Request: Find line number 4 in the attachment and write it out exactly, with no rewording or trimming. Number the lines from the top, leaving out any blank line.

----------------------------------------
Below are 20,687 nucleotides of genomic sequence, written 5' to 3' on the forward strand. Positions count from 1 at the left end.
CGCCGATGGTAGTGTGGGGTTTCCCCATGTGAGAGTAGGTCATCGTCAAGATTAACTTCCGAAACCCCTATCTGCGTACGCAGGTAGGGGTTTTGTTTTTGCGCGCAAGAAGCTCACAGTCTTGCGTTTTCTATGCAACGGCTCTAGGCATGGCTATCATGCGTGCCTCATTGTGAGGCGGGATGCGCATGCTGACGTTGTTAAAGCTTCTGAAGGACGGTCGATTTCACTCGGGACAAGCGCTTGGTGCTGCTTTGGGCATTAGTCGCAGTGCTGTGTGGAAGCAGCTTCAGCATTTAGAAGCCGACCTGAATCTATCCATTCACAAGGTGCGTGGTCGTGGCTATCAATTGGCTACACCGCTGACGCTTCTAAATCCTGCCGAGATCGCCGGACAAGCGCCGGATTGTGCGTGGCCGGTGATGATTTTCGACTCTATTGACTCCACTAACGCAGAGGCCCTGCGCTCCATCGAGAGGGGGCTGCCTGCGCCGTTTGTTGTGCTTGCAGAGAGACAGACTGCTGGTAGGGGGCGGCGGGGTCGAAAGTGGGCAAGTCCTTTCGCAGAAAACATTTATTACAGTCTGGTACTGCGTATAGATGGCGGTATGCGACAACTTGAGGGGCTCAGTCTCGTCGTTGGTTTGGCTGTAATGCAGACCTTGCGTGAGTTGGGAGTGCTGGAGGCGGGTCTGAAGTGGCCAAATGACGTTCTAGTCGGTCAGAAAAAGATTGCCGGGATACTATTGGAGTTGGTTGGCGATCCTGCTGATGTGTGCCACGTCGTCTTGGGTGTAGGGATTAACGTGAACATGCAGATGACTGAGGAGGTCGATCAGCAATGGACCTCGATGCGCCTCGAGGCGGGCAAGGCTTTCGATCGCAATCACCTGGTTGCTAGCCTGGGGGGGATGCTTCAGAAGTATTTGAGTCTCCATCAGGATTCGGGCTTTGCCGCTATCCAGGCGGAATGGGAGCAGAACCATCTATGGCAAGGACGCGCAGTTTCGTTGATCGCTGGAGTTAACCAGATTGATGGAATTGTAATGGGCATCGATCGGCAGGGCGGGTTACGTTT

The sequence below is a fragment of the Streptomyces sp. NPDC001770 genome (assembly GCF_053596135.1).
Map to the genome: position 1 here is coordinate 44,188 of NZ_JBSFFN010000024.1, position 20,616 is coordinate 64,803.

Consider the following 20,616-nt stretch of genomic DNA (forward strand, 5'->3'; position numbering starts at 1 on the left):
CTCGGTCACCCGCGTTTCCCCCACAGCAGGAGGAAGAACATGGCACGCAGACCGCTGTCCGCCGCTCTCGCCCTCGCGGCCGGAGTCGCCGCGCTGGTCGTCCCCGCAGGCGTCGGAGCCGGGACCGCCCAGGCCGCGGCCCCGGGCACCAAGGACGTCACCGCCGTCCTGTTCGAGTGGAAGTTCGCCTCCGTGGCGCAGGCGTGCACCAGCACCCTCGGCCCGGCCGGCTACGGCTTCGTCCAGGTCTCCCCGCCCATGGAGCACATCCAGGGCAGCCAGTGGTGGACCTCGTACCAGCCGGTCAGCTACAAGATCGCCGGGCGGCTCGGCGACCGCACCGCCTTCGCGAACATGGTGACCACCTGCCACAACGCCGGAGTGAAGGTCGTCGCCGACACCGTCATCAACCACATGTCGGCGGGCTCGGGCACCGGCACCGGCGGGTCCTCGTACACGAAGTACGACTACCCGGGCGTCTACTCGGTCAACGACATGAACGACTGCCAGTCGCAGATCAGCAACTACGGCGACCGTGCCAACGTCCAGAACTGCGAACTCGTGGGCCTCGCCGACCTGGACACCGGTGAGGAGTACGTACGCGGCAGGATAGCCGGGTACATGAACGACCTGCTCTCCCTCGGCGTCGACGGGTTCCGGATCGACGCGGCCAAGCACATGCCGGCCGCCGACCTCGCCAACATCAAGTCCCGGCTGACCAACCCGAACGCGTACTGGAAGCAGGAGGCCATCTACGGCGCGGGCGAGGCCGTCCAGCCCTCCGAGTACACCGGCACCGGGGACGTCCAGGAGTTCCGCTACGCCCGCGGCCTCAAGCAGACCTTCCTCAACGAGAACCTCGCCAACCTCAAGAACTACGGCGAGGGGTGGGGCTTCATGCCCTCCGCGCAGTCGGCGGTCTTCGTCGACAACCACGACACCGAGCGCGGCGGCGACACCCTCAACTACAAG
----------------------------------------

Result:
Map to the genome: position 1 here is coordinate 44,188 of NZ_JBSFFN010000024.1, position 20,616 is coordinate 64,803.